Yesterday afternoon, about an hour before sunset, we decided to hike to the top of the hill behind us, both to enjoy the sun setting over the Rift Valley and to see if we could spot one of the leopards that the baboons are always barking and screaming at. But you don’t just put on your hiking boots out here and climb a hill. There are too many unseen dangers. Like the leopards and the baboons. So Calvin sent us out with one of his young Masai guides, Jackson Oletura.

Pete shooting Jackson atop the Olenturoto Hills. Photo by Chris Fletcher.

Jackson is tall and powerfully built with long legs and long arms decorated with beaded bracelets and colorful bands just below his knees. He wore the traditional orange red shuka, knotted at his shoulder like a Roman toga (the Romans once occupied North Africa, where the Masai originally lived, and it is thought that the shuka as well as the Masai panga, which resembles the short Roman fighting sword, and even their sandals, were copied from the Romans). A bandolier of metal amulets ran across his chest. Low on his hip was a leather belt with a sheath holding his panga, a sort of broad bladed machete that everyone carries in the bush, and in his hand every Masai warrior’s most precious possession, a spear with a razor-sharp blade on the end. He looked regal, as do most Masai, and there was no doubt in our mind that should we surprise a leopard (or he us), Jackson would dispatch him with utmost haste.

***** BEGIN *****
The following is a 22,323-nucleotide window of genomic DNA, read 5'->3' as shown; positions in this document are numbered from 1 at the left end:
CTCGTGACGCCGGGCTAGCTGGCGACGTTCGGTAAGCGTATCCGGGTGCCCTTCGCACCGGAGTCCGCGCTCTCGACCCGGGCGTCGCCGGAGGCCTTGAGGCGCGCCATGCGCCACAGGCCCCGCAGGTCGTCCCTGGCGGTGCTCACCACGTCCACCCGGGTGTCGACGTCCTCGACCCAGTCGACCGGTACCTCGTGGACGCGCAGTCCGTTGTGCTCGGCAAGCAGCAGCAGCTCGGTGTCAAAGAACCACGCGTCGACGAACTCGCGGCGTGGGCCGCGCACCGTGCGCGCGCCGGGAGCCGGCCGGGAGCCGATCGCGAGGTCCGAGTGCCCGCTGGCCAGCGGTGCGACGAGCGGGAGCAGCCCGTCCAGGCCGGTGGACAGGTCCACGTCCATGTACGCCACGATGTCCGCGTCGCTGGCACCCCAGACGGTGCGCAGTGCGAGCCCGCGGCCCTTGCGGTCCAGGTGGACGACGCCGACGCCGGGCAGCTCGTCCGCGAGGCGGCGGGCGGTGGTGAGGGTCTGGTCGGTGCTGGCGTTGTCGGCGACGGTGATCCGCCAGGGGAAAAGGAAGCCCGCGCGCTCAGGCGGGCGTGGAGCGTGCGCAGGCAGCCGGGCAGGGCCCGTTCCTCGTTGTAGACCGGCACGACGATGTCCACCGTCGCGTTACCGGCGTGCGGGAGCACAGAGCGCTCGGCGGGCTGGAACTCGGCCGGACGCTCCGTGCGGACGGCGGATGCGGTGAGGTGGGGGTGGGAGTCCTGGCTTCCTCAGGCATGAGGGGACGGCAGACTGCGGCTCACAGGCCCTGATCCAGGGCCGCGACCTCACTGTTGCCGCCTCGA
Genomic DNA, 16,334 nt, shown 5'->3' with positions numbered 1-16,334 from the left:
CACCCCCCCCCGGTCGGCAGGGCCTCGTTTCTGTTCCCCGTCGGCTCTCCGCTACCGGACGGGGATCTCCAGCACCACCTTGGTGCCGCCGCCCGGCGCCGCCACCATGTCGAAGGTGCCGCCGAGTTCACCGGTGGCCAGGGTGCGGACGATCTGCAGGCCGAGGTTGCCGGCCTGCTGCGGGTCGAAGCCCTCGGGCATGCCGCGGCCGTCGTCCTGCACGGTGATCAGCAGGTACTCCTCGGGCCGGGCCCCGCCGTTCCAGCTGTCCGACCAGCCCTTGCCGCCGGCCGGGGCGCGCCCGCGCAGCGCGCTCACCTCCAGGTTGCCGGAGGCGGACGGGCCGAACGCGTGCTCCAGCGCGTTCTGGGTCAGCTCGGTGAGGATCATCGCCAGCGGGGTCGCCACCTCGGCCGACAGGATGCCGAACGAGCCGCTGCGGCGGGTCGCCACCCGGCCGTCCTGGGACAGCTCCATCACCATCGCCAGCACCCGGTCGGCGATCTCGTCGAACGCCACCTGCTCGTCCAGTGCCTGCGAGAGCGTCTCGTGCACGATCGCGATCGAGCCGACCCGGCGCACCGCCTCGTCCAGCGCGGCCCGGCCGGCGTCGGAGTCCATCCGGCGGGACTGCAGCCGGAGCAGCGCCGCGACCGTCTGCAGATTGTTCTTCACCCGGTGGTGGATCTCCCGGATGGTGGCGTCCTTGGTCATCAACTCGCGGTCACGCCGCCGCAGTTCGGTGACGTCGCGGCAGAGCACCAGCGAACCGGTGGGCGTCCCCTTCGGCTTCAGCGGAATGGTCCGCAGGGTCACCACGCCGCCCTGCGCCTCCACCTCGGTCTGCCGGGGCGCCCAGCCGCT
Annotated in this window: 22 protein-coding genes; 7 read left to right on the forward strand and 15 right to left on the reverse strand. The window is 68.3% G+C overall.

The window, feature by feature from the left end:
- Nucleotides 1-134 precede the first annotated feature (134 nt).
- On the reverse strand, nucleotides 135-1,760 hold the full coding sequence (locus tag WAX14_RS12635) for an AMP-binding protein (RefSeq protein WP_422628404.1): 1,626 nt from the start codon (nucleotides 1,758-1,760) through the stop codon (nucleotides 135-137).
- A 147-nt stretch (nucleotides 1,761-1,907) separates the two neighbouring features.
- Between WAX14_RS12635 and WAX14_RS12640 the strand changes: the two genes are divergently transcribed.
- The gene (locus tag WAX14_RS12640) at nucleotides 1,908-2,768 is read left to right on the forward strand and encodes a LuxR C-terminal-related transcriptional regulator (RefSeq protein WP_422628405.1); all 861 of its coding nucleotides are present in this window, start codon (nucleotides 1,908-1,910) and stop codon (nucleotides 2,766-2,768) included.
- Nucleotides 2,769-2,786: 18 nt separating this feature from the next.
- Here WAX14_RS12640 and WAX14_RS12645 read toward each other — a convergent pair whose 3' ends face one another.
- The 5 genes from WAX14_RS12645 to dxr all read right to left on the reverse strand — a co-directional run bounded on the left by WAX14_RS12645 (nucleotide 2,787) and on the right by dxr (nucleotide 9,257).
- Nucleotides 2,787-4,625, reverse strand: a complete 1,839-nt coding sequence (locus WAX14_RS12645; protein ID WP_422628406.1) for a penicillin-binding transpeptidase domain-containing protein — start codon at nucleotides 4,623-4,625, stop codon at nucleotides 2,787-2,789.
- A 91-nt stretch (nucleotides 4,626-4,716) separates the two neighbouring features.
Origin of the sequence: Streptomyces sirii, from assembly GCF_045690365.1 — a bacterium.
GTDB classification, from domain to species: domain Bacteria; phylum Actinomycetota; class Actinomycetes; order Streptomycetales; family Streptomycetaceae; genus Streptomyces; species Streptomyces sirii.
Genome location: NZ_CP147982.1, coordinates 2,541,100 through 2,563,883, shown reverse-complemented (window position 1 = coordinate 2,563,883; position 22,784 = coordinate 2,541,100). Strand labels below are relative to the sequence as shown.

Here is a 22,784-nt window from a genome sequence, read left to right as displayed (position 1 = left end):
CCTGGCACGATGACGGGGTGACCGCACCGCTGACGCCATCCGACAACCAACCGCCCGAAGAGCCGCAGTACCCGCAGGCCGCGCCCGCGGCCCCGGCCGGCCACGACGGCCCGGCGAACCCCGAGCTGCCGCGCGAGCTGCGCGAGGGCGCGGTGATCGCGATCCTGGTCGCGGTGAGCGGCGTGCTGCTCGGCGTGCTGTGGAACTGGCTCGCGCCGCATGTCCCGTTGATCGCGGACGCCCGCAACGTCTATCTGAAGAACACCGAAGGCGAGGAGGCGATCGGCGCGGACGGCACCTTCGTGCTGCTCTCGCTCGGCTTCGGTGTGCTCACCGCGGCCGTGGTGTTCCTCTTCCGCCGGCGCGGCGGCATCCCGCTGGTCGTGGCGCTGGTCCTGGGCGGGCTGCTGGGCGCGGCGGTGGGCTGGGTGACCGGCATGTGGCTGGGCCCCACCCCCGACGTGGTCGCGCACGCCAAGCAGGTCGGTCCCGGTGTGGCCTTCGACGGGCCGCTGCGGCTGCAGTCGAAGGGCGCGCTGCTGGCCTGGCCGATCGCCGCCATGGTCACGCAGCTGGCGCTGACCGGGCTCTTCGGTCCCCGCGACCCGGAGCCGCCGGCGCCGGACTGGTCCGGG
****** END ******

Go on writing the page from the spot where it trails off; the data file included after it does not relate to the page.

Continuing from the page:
We climbed the trail up the hill in single file, staying behind Jackson, who moved with the ease and grace of a gazelle. Twice Jackson gave us a hand signal to stop, peering intensely at a dark cave or boulders in a depression, but there was no leopard. At least not one we could see.

Cottar’s camp is at 6,200 feet and we were even higher than that and the air was surprisingly crisp, the sky gray with slow-moving clouds that looked like the remnants of a thunderstorm that we had seen earlier coming in from the east. At the top of the hill you got the full effect of the camp’s setting; the umbrella acacias spreading across the upslope just to the camp’s edge where the woodland then turned to a green forest of cedar and kigelia and commiphora, the thorny, small-leaved flowering bush that is so prevalent across East Africa. It really was a beautiful setting.

The sun had already set behind us and slowly the day was losing light. Pete, sensing the evocative mood of the setting sun, took some photos of Jackson standing on a granite boulder, his spear in hand, looking out over these plains where he’d grown up. Then we quickly descended the hill, listening and looking at the shadows, breathlessly both hoping and fearing we’d hear that distinct, rough sawing sound of a leopard alerting us to his presence, but we never saw or heard a sound. Not even from the baboons.